The Leader's Mind

On good writing

June 15th, 2021 · 5 Comments

Good writing is good thinking. This is why good writing is not easy, particularly when a situation calls for more prose than poetry. In the field of research, we are taught to reconsider every word we dared to put on a paper and so to change our approach to thinking. Our writing is the mirror of our minds. Nowadays we often showcase our virtuous minds in misspelled messages, emotional blurs, and ad-hoc confusing remarks. Let’s be mindful of the effect of reciprocity. The effort to write well elevates our thinking. But neglect to write well can corrupt our minds. What we want our thinking to be? Keep reading →

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What outliers can tell about diversity

June 8th, 2021 · No Comments

Many might agree that numbers tell a story. Often there is a different story even behind each data point. While differences can cause mixed feelings, outliers often unveil more about the data set than the analysis itself. What outliers management can teach about diversity and inclusion?

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Falling for the beast of statistics

June 4th, 2021 · 1 Comment

The term statistics often evokes the feeling of anxiety and aversion in many of us. Yet those who found the courage to learn it, swear by its beauty and often call it art. Undoubtedly, understanding of statistics shapes our view of the world and a surprise often awaits in the detail. But like any art, statistics provide room for interpretation and challenge not only our thinking but also our intellectual humility. Keep reading →

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‘Studying alongside working’​ and its colors

May 8th, 2021 · No Comments

Struggling to fit my ambitions, some time back I walked into a place where any ambitions hardly stood out. Harvard and my journey as a psychology student and researcher created a precious world parallel to those of my professional and private. Living the experience showed that ‘studying alongside working’ evokes questions about its purpose and possibility. While many would agree that studying is challenging and pricy, only a few would acknowledge that the currency is life itself. Keep reading →

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On selflesness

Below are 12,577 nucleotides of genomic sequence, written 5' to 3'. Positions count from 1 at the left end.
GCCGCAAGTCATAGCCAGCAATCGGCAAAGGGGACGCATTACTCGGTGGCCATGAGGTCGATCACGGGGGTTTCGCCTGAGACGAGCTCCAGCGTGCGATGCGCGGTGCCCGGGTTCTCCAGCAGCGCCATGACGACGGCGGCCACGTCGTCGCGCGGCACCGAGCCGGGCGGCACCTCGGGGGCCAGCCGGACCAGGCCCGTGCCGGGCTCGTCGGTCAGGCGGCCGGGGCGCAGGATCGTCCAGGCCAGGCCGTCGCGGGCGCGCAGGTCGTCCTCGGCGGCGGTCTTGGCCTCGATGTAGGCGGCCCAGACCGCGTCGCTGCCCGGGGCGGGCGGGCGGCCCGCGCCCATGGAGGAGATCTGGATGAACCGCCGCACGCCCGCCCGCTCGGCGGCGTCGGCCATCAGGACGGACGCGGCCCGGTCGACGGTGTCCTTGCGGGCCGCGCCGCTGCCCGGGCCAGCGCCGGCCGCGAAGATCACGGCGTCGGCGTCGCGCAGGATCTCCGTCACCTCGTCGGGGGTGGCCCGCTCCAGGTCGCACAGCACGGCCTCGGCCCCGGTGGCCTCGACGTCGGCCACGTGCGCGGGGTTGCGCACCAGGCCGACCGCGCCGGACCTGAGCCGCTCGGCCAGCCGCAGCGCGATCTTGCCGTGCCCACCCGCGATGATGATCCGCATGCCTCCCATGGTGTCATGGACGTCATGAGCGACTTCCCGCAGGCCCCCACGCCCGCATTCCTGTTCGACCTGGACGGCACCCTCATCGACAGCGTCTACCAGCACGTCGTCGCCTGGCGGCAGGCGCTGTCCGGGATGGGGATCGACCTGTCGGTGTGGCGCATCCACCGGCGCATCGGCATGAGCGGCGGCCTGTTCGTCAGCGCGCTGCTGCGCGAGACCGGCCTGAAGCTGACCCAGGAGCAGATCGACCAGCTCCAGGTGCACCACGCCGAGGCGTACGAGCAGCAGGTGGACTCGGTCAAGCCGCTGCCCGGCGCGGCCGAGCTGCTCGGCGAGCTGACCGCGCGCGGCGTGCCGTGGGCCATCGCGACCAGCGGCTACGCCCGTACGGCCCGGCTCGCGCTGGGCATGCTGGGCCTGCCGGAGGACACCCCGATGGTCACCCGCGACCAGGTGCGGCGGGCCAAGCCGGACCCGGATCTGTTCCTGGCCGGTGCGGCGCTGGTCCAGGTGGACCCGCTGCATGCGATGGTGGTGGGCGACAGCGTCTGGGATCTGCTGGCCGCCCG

April 8th, 2021 · No Comments

It indeed takes a village and a person is a product of society. Maslow in his work A theory of human motivation (1943) describes the five levels of needs: Physiological, Safety, Love and Belonging, Esteem, Self-actualization. While Maslow’s pyramid has been challenged by many (e.g. Gao & Taormina, 2013), the basics construct remains largely relevant. Considering the description of these levels, it becomes obvious that a single person as a unit would struggle to fulfill them by their ‘self’. The social connection and attachments seem inevitable in survival. Keep reading →

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About the concept of Grit

March 8th, 2021 · 2 Comments

Angela Duckworth in her book Grit (2016) defines grit as a personal characteristic, which has two components: passion and perseverance. She builds on different performance theories and the work of various researchers. The construct of grit emphasizes the importance of effort as essential for success. While Duckworth provides some empirical support for her claims, she makes her claims vaguely. She does not take into consideration the importance of emotional intelligence, and she focuses only on a growth mindset.  Keep reading →

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On finding the words

February 8th, 2021 · No Comments


Not being able to express what we feel is confining. Do we have the words to express what we feel in today’s world? Keep reading →

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What do we get to see?

January 8th, 2021 · No Comments

Bias is created by the flow when information enters our system and courses through the filters of our plural personalities, knowledge, and experiences. What is left at the end of this process is intelligibly unique to us, credibly varied from the input or the factual reality. Unless we consciously choose thinking over knowing, our brain comforts us with acceptable collective alchemy about “why things are the way they are”. Keep reading →

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About focus, performance, and the concept of Flow

December 8th, 2020 · 1 Comment

In his book Flow (1990), Csikszentmihalyi describes an intrinsically rewarding state, called flow, in which the body and mind are in perfect harmony and a person can fully immerse in a specific task with seemingly inexhaustible energy and focus. Although the pop-psychology audience received Csikszentmihalyi’s work well, the practicality and implementation of flow remain controversial. Csikszentmihalyi positions flow as a secret to happiness, which is unsupported and idealistic.  Keep reading →

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